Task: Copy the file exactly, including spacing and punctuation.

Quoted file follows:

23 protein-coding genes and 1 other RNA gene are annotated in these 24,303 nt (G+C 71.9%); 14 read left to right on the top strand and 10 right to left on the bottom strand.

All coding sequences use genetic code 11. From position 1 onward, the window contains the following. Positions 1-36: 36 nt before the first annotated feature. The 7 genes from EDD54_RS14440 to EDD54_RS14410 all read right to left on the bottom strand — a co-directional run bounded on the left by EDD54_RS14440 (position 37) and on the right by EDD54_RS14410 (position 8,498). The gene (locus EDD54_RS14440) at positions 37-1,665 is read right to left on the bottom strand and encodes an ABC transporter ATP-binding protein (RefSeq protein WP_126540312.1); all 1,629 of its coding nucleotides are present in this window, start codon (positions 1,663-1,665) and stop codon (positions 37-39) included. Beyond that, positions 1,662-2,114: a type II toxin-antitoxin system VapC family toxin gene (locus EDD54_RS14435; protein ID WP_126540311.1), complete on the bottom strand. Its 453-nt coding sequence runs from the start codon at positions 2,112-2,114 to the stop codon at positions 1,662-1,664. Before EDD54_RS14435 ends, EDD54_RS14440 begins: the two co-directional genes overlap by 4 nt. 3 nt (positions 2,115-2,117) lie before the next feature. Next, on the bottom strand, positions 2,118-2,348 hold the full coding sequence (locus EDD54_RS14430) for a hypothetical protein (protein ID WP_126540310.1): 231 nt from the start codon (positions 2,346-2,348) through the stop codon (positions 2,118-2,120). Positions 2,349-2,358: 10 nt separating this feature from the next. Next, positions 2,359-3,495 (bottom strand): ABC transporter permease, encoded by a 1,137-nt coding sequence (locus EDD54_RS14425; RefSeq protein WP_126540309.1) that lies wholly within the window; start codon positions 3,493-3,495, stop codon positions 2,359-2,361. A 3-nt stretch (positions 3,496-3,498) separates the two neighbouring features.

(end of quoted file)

23 protein-coding genes and 1 other RNA gene are annotated in these 24,303 nt (G+C 71.9%); 14 read left to right on the top strand and 10 right to left on the bottom strand.

All coding sequences use genetic code 11. From position 1 onward, the window contains the following. Positions 1-36: 36 nt before the first annotated feature. The 7 genes from EDD54_RS14440 to EDD54_RS14410 all read right to left on the bottom strand — a co-directional run bounded on the left by EDD54_RS14440 (position 37) and on the right by EDD54_RS14410 (position 8,498). The gene (locus EDD54_RS14440) at positions 37-1,665 is read right to left on the bottom strand and encodes an ABC transporter ATP-binding protein (RefSeq protein WP_126540312.1); all 1,629 of its coding nucleotides are present in this window, start codon (positions 1,663-1,665) and stop codon (positions 37-39) included. Beyond that, positions 1,662-2,114: a type II toxin-antitoxin system VapC family toxin gene (locus EDD54_RS14435; protein ID WP_126540311.1), complete on the bottom strand. Its 453-nt coding sequence runs from the start codon at positions 2,112-2,114 to the stop codon at positions 1,662-1,664. Before EDD54_RS14435 ends, EDD54_RS14440 begins: the two co-directional genes overlap by 4 nt. 3 nt (positions 2,115-2,117) lie before the next feature. Next, on the bottom strand, positions 2,118-2,348 hold the full coding sequence (locus EDD54_RS14430) for a hypothetical protein (protein ID WP_126540310.1): 231 nt from the start codon (positions 2,346-2,348) through the stop codon (positions 2,118-2,120). Positions 2,349-2,358: 10 nt separating this feature from the next. Next, positions 2,359-3,495 (bottom strand): ABC transporter permease, encoded by a 1,137-nt coding sequence (locus EDD54_RS14425; RefSeq protein WP_126540309.1) that lies wholly within the window; start codon positions 3,493-3,495, stop codon positions 2,359-2,361. A 3-nt stretch (positions 3,496-3,498) separates the two neighbouring features.